USGCRP's 2022–2031 Strategic Plan sets the course for Federal global change research for the next decade. It was informed by input and review from Federal agencies, the National Academies of Sciences, Engineering, and Medicine, and the public, and lays the foundation for meeting new and growing challenges, as well as demands for useful, accessible, and inclusive data and information. The Plan is organized around four pillars: Advancing Science; Engaging the Nation; Informing Decisions; and Collaborating Internationally.
Under this Plan, USGCRP will continue to build and refine understanding of global change in ways that respond to emerging needs and provide critical information for the benefit of all.
USGCRP was established by Presidential Initiative in 1989 and mandated by Congress in the Global Change Research Act (GCRA) of 1990 to develop and coordinate “a comprehensive and integrated United States research program which will assist the Nation and the world to understand, assess, predict, and respond to human-induced and natural processes of global change.”
In consultation with White House officials and the Subcommittee on Global Change Research (SGCR), USGCRP's Executive Director ensures that the Program meets all mandated requirements, which are summarized in the table below.
Such representatives shall be high ranking officials of their agency or department, wherever possible the head of the portion of that agency or department that is most relevant to the purpose of the title described in section 101(b).
The U.S. Global Change Research Program (USGCRP, also known as the Program) is committed to ensuring all participants in the Program may participate in an inclusive, respectful, and safe environment. We seek to create a collegial environment where participants enjoy their experience and grow professionally and personally. USGCRP activities are guided by the highest ethical and professional standards, and participants are expected to behave with integrity and respect towards all other participants.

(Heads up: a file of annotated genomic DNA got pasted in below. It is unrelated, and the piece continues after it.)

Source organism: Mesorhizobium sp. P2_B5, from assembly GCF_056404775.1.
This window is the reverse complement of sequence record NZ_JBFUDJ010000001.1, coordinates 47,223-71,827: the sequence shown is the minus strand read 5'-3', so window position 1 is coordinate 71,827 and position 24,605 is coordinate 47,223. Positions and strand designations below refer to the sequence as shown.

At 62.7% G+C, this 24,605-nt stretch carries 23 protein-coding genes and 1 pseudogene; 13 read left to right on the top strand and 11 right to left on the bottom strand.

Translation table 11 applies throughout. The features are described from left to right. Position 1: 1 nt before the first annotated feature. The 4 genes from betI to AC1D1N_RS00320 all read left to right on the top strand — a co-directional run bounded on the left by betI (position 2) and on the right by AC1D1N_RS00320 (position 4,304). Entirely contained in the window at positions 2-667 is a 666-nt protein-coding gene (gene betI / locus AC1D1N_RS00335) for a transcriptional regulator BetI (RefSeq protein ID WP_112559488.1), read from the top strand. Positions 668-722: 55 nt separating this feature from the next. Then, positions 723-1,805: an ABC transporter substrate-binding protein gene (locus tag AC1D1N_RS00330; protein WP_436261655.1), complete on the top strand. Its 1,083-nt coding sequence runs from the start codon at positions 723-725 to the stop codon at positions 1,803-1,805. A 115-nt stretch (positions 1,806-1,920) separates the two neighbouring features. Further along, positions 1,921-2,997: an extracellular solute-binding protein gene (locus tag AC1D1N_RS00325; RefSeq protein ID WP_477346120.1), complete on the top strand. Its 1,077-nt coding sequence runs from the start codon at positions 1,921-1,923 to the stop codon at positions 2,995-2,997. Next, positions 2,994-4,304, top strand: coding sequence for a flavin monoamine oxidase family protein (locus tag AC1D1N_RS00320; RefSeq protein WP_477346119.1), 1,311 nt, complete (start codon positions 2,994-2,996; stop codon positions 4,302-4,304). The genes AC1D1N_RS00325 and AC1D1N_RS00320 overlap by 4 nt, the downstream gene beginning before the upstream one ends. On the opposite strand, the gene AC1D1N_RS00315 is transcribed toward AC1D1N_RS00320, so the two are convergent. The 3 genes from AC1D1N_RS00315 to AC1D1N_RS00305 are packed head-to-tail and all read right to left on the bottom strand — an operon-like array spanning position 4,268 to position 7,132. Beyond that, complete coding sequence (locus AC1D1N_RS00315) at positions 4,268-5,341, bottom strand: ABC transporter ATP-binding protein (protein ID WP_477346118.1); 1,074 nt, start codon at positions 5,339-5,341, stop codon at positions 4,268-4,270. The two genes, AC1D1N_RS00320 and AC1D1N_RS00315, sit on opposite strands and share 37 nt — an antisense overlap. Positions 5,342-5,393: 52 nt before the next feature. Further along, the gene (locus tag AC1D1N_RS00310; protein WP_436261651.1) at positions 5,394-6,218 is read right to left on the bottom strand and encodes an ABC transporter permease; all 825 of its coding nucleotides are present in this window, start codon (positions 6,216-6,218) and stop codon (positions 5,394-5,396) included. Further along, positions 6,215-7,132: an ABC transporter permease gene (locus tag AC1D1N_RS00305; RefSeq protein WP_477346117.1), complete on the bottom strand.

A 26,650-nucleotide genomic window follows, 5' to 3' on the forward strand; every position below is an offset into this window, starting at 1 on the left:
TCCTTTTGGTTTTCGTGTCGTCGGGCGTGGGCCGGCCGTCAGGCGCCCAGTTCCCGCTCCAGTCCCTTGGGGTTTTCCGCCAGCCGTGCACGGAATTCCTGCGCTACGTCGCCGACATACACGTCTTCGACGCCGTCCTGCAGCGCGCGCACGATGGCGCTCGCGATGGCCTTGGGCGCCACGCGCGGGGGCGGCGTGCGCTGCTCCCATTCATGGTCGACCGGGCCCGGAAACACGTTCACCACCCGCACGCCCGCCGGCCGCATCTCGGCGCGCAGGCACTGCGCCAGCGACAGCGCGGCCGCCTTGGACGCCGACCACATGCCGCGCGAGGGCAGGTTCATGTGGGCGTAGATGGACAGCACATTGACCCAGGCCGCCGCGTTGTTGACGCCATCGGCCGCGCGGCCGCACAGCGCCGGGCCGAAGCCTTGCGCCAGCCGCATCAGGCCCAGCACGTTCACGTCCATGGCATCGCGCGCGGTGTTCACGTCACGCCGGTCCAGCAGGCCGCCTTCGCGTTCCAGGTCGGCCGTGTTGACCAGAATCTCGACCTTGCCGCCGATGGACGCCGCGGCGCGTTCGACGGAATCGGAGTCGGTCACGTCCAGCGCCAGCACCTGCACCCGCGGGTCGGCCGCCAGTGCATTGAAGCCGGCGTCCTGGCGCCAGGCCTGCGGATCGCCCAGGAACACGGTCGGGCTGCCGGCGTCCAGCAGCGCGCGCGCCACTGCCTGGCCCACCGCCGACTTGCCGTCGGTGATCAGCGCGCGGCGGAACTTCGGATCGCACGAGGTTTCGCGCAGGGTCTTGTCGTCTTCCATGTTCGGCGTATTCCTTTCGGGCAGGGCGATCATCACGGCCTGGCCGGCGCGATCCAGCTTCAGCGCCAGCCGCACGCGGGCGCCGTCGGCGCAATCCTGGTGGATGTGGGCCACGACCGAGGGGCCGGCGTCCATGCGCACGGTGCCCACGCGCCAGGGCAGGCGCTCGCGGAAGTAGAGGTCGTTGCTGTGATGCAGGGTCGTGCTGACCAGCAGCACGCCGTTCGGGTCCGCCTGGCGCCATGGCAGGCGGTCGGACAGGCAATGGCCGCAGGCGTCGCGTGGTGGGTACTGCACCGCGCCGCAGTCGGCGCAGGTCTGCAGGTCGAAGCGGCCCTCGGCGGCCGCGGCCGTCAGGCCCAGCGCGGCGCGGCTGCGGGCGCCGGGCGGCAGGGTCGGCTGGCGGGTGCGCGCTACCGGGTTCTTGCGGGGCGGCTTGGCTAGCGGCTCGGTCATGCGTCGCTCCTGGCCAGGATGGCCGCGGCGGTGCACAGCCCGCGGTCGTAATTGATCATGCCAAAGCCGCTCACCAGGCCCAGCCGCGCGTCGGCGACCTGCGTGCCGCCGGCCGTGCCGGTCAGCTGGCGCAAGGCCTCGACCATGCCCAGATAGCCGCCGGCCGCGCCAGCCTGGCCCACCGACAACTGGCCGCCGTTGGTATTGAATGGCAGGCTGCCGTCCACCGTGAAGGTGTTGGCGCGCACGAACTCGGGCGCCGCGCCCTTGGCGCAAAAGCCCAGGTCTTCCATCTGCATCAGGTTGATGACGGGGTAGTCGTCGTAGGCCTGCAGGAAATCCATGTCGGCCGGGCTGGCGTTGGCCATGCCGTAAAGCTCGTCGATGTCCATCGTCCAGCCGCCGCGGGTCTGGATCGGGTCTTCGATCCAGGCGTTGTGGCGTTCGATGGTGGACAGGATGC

This code of conduct applies to anyone attending USGCRP meetings or events, or communicating about USGCRP within and outside the Federal family. This includes all USGCRP meetings and calls (both virtual and in person), email or exchanges on digital platforms about USGCRP activities, including public engagement workshops or outreach events, and any other interactions among participants.
Participants of any USGCRP activity are expected to conduct themselves with integrity and in a manner that is professional, respectful, tolerant, and responsible.
The U.S. Global Change Research Program envisions “A Nation, globally engaged and guided by science, meeting the challenges of climate and global change for the benefit of all.” It is imperative that USGCRP recognize, reflect, and be inclusive of the diversity of the American people. USGCRP strives to keep the global change research community moving towards equity and justice by researching and addressing imbalanced systems within the global change community and fostering fair treatment and meaningful involvement for all.
We commit to diversity – including representative gender, ethnic, disciplinary, and career diversity – and inclusion in our activities and membership, including within the Subcommittee on Global Change Research, its working groups, and national coordination office. We also commit to diversity and inclusion of the communities that we serve – prioritizing public engagement, particularly with communities that have been disproportionately exposed and/or affected by global change, and ensuring that USGCRP science is accessible to the broadest possible audience. We are dedicated to cultivating a welcoming institutional environment and a sense of belonging wherein all participants are heard, respected, empowered, and valued as their authentic selves. USGCRP participants of all abilities should not be hindered in accessing facilities, information and communication technology, and programs.